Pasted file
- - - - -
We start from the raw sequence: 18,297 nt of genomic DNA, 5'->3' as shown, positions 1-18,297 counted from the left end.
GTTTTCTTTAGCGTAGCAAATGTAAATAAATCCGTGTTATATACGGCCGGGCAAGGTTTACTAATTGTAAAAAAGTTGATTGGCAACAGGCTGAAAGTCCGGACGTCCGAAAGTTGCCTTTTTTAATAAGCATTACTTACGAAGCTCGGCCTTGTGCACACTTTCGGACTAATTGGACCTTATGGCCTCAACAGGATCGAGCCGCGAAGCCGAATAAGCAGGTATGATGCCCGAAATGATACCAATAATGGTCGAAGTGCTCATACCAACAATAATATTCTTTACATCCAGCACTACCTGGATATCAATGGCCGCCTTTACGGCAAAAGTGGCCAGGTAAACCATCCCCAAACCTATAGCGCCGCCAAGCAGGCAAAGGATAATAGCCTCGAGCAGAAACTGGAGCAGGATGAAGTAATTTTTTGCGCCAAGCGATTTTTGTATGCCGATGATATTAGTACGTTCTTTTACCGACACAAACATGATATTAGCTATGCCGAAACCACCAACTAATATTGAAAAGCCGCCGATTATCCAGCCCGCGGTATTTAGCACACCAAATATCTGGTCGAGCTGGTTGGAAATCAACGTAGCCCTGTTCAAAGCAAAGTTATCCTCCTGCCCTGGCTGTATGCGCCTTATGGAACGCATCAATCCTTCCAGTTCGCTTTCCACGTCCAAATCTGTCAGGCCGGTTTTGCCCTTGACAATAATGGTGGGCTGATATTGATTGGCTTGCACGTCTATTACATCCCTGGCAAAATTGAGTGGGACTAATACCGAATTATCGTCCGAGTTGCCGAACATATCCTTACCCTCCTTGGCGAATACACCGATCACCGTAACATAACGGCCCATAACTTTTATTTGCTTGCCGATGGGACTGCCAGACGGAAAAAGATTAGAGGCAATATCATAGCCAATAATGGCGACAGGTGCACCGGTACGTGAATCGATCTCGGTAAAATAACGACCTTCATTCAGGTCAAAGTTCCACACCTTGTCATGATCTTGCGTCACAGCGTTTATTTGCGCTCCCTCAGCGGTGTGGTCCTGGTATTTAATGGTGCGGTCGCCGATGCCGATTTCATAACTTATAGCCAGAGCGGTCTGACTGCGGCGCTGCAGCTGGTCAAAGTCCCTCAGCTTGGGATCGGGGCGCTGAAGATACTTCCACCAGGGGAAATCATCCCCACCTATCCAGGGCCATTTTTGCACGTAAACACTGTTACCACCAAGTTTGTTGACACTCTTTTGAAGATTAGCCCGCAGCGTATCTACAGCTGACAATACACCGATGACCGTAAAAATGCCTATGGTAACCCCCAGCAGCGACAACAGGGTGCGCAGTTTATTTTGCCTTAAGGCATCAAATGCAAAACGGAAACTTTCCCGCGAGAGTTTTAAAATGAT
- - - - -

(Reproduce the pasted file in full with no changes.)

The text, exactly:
We start from the raw sequence: 18,297 nt of genomic DNA, 5'->3' as shown, positions 1-18,297 counted from the left end.
GTTTTCTTTAGCGTAGCAAATGTAAATAAATCCGTGTTATATACGGCCGGGCAAGGTTTACTAATTGTAAAAAAGTTGATTGGCAACAGGCTGAAAGTCCGGACGTCCGAAAGTTGCCTTTTTTAATAAGCATTACTTACGAAGCTCGGCCTTGTGCACACTTTCGGACTAATTGGACCTTATGGCCTCAACAGGATCGAGCCGCGAAGCCGAATAAGCAGGTATGATGCCCGAAATGATACCAATAATGGTCGAAGTGCTCATACCAACAATAATATTCTTTACATCCAGCACTACCTGGATATCAATGGCCGCCTTTACGGCAAAAGTGGCCAGGTAAACCATCCCCAAACCTATAGCGCCGCCAAGCAGGCAAAGGATAATAGCCTCGAGCAGAAACTGGAGCAGGATGAAGTAATTTTTTGCGCCAAGCGATTTTTGTATGCCGATGATATTAGTACGTTCTTTTACCGACACAAACATGATATTAGCTATGCCGAAACCACCAACTAATATTGAAAAGCCGCCGATTATCCAGCCCGCGGTATTTAGCACACCAAATATCTGGTCGAGCTGGTTGGAAATCAACGTAGCCCTGTTCAAAGCAAAGTTATCCTCCTGCCCTGGCTGTATGCGCCTTATGGAACGCATCAATCCTTCCAGTTCGCTTTCCACGTCCAAATCTGTCAGGCCGGTTTTGCCCTTGACAATAATGGTGGGCTGATATTGATTGGCTTGCACGTCTATTACATCCCTGGCAAAATTGAGTGGGACTAATACCGAATTATCGTCCGAGTTGCCGAACATATCCTTACCCTCCTTGGCGAATACACCGATCACCGTAACATAACGGCCCATAACTTTTATTTGCTTGCCGATGGGACTGCCAGACGGAAAAAGATTAGAGGCAATATCATAGCCAATAATGGCGACAGGTGCACCGGTACGTGAATCGATCTCGGTAAAATAACGACCTTCATTCAGGTCAAAGTTCCACACCTTGTCATGATCTTGCGTCACAGCGTTTATTTGCGCTCCCTCAGCGGTGTGGTCCTGGTATTTAATGGTGCGGTCGCCGATGCCGATTTCATAACTTATAGCCAGAGCGGTCTGACTGCGGCGCTGCAGCTGGTCAAAGTCCCTCAGCTTGGGATCGGGGCGCTGAAGATACTTCCACCAGGGGAAATCATCCCCACCTATCCAGGGCCATTTTTGCACGTAAACACTGTTACCACCAAGTTTGTTGACACTCTTTTGAAGATTAGCCCGCAGCGTATCTACAGCTGACAATACACCGATGACCGTAAAAATGCCTATGGTAACCCCCAGCAGCGACAACAGGGTGCGCAGTTTATTTTGCCTTAAGGCATCAAATGCAAAACGGAAACTTTCCCGCGAGAGTTTTAAAATGAT